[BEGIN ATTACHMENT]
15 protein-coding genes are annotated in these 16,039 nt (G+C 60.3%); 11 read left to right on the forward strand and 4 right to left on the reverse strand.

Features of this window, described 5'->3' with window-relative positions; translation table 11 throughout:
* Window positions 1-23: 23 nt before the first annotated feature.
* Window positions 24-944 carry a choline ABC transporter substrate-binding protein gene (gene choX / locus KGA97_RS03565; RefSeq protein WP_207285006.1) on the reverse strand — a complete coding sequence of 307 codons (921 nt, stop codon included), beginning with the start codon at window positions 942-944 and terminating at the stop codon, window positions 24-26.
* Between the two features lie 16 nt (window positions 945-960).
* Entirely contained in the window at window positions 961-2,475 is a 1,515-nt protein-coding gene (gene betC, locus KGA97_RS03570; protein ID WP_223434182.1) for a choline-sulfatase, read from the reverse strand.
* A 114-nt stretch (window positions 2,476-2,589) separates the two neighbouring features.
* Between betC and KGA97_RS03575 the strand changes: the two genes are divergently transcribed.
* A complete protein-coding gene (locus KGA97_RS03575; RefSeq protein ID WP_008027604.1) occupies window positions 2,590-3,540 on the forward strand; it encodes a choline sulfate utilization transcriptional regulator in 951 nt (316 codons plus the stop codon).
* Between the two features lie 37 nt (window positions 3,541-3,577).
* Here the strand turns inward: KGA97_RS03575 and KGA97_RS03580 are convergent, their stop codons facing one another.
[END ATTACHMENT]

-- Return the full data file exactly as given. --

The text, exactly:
15 protein-coding genes are annotated in these 16,039 nt (G+C 60.3%); 11 read left to right on the forward strand and 4 right to left on the reverse strand.

Features of this window, described 5'->3' with window-relative positions; translation table 11 throughout:
* Window positions 1-23: 23 nt before the first annotated feature.
* Window positions 24-944 carry a choline ABC transporter substrate-binding protein gene (gene choX / locus KGA97_RS03565; RefSeq protein WP_207285006.1) on the reverse strand — a complete coding sequence of 307 codons (921 nt, stop codon included), beginning with the start codon at window positions 942-944 and terminating at the stop codon, window positions 24-26.
* Between the two features lie 16 nt (window positions 945-960).
* Entirely contained in the window at window positions 961-2,475 is a 1,515-nt protein-coding gene (gene betC, locus KGA97_RS03570; protein ID WP_223434182.1) for a choline-sulfatase, read from the reverse strand.
* A 114-nt stretch (window positions 2,476-2,589) separates the two neighbouring features.
* Between betC and KGA97_RS03575 the strand changes: the two genes are divergently transcribed.
* A complete protein-coding gene (locus KGA97_RS03575; RefSeq protein ID WP_008027604.1) occupies window positions 2,590-3,540 on the forward strand; it encodes a choline sulfate utilization transcriptional regulator in 951 nt (316 codons plus the stop codon).
* Between the two features lie 37 nt (window positions 3,541-3,577).
* Here the strand turns inward: KGA97_RS03575 and KGA97_RS03580 are convergent, their stop codons facing one another.